The Oxford comma gets it’s name from being used by the Oxford University Press, but the type of comma (also known as a serial comma) predates any written mention of an Oxford comma. It’s doubtful Oxford invented the use of the serial Comma.
Where Did the Oxford Comma Come From?
The Oxford comma gets its name from being used by the Oxford University Press, but its exact origins are unclear. It’s doubtful the use of an Oxford comma (also called a serial comma) originated at the University of Oxford. If it did, there doesn’t seem to be any proof to back it up.
TIP: An Oxford comma or serial comma is the comma before “and” in a list. See: These 3 sentences show why you should always use the Oxford comma.A video from Oxford Dictionaries discussing the Oxford comma.
The History of the Oxford Comma
The use of the Oxford comma pre-dates any mention of rules about its use by centuries. Some of the first mentions of a rule based on the Oxford comma’s use are from “Authors’ & Printers’ Dictionary” by F. Howard Collins in 1912 and The Elements of Style by William Strunk, Jr. 1918, but we can find instances of its use much earlier.
The mystery of the comma’s origins is further complicated by the fact that Oxford University has been teaching students since at 1096, far before any examples of the commas use exist.
Here is a rough translation of one of the first books ever printed The recuyell of the historyes of Troy. It is an old text translated and printed by William Caxton in 1473 or 1474. The annotations from 1894 use an Oxford comma, but the text itself doesn’t appear to.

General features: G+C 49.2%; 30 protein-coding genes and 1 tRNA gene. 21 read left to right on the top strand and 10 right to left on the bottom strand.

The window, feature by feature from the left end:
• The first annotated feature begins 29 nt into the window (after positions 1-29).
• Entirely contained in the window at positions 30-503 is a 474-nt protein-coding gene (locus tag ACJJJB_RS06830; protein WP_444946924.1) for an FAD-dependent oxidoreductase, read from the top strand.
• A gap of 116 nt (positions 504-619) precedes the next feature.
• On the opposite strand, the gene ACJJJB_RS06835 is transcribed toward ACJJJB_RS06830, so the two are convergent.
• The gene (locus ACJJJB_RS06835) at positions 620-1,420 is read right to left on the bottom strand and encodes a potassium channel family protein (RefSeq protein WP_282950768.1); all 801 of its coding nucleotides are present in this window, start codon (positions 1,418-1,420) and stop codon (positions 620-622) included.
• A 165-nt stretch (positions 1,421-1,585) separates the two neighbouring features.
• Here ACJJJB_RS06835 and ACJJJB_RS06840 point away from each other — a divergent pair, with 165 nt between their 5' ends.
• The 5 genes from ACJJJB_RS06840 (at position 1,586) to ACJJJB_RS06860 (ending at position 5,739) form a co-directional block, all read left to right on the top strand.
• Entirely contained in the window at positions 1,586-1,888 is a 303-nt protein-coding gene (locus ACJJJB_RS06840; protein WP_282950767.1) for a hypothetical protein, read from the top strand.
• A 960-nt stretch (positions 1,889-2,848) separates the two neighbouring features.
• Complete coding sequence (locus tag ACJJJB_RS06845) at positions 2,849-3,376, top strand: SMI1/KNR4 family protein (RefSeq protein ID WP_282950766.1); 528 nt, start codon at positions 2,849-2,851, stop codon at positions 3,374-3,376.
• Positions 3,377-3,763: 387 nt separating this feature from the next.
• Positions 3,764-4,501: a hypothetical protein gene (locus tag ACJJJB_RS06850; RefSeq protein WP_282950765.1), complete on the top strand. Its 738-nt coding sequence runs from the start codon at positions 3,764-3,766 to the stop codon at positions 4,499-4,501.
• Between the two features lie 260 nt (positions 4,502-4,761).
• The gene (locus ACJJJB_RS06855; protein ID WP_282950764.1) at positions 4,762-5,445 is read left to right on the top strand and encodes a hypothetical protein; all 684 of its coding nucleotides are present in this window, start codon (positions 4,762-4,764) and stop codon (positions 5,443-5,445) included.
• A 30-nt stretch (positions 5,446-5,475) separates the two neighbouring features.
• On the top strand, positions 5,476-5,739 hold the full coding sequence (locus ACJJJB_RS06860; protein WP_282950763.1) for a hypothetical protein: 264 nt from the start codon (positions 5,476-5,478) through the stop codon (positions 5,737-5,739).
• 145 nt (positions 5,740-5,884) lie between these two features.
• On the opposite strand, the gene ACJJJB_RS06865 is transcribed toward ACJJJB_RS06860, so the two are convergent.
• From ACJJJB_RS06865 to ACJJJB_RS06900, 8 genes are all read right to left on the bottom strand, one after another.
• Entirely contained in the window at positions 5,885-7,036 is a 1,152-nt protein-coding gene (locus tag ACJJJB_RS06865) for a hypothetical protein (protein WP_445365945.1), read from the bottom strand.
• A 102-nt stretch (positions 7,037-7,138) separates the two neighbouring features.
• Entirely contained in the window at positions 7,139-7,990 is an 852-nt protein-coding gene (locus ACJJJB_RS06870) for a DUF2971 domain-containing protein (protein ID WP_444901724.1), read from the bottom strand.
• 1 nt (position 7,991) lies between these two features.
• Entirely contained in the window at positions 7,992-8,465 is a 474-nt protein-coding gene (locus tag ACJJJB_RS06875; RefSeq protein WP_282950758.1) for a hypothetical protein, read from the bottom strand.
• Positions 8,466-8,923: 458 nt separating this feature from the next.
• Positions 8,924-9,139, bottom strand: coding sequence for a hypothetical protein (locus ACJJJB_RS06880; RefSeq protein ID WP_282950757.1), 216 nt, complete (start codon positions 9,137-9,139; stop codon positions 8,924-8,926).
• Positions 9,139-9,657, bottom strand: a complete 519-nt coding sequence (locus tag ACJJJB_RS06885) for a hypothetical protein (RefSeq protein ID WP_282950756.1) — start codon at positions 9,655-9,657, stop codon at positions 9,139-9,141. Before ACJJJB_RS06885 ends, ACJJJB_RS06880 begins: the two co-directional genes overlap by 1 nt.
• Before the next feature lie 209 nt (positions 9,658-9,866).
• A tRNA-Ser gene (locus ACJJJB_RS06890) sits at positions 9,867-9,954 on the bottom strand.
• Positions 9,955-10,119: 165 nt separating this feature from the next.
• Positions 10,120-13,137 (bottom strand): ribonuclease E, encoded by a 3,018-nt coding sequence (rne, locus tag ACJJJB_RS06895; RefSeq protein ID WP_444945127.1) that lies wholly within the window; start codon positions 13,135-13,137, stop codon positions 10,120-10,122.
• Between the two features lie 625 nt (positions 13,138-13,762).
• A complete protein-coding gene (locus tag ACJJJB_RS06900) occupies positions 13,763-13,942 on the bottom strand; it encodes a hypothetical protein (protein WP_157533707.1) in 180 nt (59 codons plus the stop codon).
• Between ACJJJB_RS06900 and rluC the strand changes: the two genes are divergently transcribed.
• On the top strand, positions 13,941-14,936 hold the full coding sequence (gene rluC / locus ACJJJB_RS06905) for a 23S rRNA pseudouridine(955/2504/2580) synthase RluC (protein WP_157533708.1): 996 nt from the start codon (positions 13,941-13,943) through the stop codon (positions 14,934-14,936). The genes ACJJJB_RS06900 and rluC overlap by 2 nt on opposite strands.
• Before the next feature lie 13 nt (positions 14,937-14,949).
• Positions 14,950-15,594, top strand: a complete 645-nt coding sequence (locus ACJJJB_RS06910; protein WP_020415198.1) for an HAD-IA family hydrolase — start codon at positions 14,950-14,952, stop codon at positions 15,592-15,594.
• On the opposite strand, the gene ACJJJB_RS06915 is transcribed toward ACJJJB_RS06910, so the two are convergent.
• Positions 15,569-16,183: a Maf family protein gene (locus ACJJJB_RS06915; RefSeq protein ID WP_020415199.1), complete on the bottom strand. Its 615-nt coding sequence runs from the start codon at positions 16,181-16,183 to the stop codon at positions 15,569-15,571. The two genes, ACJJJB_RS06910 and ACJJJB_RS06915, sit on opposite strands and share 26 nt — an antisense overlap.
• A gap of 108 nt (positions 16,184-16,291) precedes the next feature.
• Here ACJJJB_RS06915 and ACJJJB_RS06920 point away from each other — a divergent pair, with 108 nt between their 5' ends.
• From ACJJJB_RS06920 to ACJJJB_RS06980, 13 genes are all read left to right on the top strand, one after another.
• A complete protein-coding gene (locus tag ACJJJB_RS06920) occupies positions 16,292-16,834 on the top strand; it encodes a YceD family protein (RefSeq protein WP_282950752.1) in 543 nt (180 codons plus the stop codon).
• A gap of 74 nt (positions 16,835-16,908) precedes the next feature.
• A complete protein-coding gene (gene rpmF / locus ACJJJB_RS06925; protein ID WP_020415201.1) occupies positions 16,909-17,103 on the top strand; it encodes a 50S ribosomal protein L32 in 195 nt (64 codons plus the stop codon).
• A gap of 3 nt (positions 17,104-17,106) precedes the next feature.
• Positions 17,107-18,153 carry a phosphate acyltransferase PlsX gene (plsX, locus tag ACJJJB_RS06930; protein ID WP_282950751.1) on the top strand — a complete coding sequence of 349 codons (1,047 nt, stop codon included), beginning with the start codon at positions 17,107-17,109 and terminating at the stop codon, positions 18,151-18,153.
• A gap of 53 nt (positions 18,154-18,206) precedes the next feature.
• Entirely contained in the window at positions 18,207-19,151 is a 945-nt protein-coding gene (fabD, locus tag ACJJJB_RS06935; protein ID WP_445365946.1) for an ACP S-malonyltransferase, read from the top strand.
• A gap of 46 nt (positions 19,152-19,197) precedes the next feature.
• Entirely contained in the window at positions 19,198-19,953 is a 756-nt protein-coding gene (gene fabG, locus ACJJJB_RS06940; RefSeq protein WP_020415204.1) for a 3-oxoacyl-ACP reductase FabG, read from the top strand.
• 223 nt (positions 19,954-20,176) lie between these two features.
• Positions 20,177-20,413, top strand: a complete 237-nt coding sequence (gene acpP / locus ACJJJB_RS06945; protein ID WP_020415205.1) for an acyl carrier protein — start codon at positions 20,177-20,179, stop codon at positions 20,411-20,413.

FACT: The Oxford Comma, serial comma, and Harvard comma are all names for the same thing.
What is an Oxford Comma Used For?
An Oxford comma is an optional comma used before a coordinating conjunction like “and” or “or” at the end of a list. It’s used to separate the final item in a list (especially when a list item consists of multiple words), avoid disambiguation, and to clarify the meaning of a sentence.A video from TedEd discussing the Oxford comma.
Should I Use the Oxford Comma?
The Oxford comma is optional, and its popularity has ebbed and flowed over the years. The AP style guide says never to use it while many other guides say always to use it. In other words, it’s optional for unless your university or job follows a style guide that favors it.
One could use the serial comma just when needed for clarity, but this could create a confusing writing style. Thus, strong arguments can be made for using the Oxford comma all the time. Its history may not be as clear and vibrant as Oxford, but it’s still pretty smart.A video discussing grammar gripes and the Oxford comma.
Examples of Why the Oxford Comma is Important
Here are some variations of funny grammatical examples of why the Oxford comma is important:
Example 1: My favorite things are aliens, my mom and my dad. | My favorite things are aliens, my mom, and my dad.
Without the comma, the sentence implies your favorite thing is aliens and that your mother and father are aliens.
Example 2: I love eating, children and dogs. | I love eating, children, and dogs.
Without the comma, the sentence implies that you enjoy eating both children and dogs.